By Danny Wicentowski
James Joyce’s “Ulysses” dares you to try to read it. Thick as a phonebook and infinitely denser, the modernist masterpiece is notorious for its ability to break the will of even the most dedicated literati. While the book’s value was questioned on grounds of obscenity in 1921, the 21st century finds the value of literature itself uncertain in an environment populated by new forms of media.
So why bother with Ulysses? Why bother with fiction at all?
Such was the question that followed the release of President Obama’s summer reading list, which included four works of fiction, such as “The Bayou Trilogy,” a collection by Daniel Woodrell, and “Rodin’s Debutante” by Ward Just. President Bush, by comparison, consistently chose weighty works of history and political theory for his reading list.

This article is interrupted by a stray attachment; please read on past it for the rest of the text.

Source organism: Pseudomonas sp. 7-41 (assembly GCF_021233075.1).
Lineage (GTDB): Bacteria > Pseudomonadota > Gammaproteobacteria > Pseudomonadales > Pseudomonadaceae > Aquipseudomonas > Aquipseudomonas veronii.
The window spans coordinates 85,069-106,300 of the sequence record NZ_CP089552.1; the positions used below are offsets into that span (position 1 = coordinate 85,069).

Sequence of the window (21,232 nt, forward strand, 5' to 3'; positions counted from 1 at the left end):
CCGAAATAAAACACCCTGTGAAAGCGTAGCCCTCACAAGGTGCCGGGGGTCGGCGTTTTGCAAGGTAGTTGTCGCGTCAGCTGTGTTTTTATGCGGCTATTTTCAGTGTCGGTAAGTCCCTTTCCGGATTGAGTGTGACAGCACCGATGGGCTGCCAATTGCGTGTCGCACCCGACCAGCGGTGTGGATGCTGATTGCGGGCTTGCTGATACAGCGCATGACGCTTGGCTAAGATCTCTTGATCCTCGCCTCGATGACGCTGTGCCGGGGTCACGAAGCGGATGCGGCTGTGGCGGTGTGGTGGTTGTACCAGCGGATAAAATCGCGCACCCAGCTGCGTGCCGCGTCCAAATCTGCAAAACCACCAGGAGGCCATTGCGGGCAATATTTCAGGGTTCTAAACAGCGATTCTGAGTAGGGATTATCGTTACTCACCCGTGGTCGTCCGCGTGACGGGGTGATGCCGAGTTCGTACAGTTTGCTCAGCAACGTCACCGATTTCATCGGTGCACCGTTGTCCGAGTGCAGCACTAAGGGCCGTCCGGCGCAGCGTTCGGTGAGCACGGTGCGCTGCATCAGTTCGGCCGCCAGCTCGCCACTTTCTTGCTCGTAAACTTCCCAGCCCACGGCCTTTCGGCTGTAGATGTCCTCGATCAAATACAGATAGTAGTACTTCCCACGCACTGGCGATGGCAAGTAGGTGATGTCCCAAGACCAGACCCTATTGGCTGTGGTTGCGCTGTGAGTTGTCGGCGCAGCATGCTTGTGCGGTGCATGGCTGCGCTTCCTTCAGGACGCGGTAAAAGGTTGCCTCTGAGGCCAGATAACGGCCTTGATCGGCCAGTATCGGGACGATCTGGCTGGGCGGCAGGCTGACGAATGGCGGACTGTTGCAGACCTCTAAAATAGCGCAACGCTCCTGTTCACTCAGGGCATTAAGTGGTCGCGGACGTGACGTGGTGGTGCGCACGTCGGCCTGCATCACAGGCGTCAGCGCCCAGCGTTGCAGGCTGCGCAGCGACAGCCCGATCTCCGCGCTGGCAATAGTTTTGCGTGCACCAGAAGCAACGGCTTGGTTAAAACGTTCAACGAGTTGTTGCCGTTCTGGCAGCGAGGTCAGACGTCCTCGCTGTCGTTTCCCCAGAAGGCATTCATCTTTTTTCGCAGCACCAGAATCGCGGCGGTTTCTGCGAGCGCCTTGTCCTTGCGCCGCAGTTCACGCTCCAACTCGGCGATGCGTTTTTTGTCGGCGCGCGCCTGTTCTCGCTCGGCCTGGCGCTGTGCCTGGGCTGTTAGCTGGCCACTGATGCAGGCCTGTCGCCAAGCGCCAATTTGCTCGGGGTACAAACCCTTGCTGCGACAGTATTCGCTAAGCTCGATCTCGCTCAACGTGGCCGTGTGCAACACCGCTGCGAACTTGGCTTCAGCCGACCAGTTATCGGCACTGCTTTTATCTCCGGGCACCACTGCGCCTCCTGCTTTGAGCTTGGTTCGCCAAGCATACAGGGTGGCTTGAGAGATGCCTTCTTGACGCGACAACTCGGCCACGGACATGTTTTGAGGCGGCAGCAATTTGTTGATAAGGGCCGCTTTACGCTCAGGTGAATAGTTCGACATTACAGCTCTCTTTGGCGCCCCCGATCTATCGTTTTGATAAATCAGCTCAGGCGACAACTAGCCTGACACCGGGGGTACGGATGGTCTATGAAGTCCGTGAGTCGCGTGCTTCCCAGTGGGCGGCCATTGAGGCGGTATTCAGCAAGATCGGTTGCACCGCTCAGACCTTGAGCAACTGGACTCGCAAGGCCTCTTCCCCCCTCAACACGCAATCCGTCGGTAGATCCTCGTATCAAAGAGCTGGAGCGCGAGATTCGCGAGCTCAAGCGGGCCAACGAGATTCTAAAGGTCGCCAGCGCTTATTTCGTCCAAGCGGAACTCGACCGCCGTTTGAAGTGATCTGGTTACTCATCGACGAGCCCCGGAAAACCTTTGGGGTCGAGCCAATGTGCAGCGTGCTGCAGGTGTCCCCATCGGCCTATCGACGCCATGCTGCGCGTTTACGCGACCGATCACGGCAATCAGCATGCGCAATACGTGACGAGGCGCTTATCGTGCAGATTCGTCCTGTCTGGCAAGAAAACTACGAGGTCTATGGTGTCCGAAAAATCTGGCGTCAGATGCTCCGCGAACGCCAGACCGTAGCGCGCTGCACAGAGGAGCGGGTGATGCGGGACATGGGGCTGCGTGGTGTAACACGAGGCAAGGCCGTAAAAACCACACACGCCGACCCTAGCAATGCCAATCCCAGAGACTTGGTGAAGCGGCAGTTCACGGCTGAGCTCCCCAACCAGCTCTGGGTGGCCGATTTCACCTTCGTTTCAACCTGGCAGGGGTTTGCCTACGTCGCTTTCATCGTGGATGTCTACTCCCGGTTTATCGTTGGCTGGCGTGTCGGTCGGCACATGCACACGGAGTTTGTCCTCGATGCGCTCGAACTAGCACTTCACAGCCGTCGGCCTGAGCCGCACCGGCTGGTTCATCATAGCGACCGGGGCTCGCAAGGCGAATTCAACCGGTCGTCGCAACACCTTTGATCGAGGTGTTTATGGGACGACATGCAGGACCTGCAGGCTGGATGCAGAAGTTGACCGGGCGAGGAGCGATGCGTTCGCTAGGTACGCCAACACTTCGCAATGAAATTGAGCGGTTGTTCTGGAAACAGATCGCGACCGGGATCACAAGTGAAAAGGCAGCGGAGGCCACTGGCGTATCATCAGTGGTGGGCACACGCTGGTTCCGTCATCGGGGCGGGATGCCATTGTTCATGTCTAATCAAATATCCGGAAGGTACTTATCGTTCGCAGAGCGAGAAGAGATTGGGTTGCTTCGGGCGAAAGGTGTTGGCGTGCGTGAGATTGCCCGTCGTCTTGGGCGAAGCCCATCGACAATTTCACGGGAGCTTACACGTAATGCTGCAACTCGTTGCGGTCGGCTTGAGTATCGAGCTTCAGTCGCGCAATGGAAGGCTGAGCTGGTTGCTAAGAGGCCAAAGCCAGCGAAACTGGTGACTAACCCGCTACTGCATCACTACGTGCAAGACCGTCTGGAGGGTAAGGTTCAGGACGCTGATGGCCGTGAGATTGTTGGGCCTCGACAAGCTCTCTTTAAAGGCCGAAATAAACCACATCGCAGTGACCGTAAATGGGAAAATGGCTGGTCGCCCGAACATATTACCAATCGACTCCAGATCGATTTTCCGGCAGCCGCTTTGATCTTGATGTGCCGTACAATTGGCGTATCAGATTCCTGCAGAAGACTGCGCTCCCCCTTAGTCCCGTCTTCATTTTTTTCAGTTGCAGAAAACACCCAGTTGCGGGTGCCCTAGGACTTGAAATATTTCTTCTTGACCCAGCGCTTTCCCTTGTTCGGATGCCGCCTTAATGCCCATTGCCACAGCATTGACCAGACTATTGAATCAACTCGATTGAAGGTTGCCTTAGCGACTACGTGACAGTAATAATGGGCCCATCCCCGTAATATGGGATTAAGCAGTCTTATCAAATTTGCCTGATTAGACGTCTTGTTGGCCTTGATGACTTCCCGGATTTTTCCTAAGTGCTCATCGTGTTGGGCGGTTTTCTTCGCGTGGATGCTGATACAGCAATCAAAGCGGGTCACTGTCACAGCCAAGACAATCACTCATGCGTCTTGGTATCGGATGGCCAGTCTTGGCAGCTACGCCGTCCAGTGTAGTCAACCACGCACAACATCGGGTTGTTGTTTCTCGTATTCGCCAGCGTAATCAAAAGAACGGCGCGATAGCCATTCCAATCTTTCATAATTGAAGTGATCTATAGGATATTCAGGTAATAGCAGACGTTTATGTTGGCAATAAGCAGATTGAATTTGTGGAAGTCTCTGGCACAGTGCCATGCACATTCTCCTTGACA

Notably, conservative columnist and radio host Michael Medved wrote, “Does it make sense for the president of the United States to carve time out of his busy schedule to read novels?”
Medved implies that a novel — by its very nature — is a waste of time, only meant for “relaxation.” So the question isn’t only whether President Obama should indulge in fiction, but whether anyone should.
Jonah Lehrer, author of “Proust Was a Neuroscientist,” is a firm believer in the value of literature, especially the difficult variety.
“Literature really requires that you do something that’s a little more sophisticated from the perspective of your brain,” said Lehrer, also a contributing writer at Wired magazine.